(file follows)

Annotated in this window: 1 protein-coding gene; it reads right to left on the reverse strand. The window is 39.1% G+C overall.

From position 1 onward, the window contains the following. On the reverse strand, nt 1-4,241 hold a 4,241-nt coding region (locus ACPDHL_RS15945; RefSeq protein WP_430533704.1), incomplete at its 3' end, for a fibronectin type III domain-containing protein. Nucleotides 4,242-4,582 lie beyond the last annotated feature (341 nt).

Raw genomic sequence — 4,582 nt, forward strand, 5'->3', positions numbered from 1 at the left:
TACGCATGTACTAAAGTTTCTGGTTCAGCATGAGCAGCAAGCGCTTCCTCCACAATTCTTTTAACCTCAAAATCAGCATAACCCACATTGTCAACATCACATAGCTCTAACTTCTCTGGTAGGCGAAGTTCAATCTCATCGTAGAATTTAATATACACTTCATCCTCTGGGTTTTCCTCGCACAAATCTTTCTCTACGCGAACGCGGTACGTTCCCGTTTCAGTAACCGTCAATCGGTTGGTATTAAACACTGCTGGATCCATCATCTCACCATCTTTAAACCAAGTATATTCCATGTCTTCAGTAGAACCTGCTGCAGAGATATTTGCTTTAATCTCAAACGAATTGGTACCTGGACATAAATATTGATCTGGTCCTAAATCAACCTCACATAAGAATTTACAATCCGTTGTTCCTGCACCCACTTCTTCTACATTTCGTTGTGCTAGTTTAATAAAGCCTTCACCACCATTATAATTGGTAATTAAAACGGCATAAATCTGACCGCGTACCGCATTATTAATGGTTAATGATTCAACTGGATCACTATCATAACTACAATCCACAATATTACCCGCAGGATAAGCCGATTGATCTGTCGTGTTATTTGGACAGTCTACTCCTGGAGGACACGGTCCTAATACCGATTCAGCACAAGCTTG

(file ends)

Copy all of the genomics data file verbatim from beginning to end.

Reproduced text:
Annotated in this window: 1 protein-coding gene; it reads right to left on the reverse strand. The window is 39.1% G+C overall.

From position 1 onward, the window contains the following. On the reverse strand, nt 1-4,241 hold a 4,241-nt coding region (locus ACPDHL_RS15945; RefSeq protein WP_430533704.1), incomplete at its 3' end, for a fibronectin type III domain-containing protein. Nucleotides 4,242-4,582 lie beyond the last annotated feature (341 nt).

Raw genomic sequence — 4,582 nt, forward strand, 5'->3', positions numbered from 1 at the left:
TACGCATGTACTAAAGTTTCTGGTTCAGCATGAGCAGCAAGCGCTTCCTCCACAATTCTTTTAACCTCAAAATCAGCATAACCCACATTGTCAACATCACATAGCTCTAACTTCTCTGGTAGGCGAAGTTCAATCTCATCGTAGAATTTAATATACACTTCATCCTCTGGGTTTTCCTCGCACAAATCTTTCTCTACGCGAACGCGGTACGTTCCCGTTTCAGTAACCGTCAATCGGTTGGTATTAAACACTGCTGGATCCATCATCTCACCATCTTTAAACCAAGTATATTCCATGTCTTCAGTAGAACCTGCTGCAGAGATATTTGCTTTAATCTCAAACGAATTGGTACCTGGACATAAATATTGATCTGGTCCTAAATCAACCTCACATAAGAATTTACAATCCGTTGTTCCTGCACCCACTTCTTCTACATTTCGTTGTGCTAGTTTAATAAAGCCTTCACCACCATTATAATTGGTAATTAAAACGGCATAAATCTGACCGCGTACCGCATTATTAATGGTTAATGATTCAACTGGATCACTATCATAACTACAATCCACAATATTACCCGCAGGATAAGCCGATTGATCTGTCGTGTTATTTGGACAGTCTACTCCTGGAGGACACGGTCCTAATACCGATTCAGCACAAGCTTG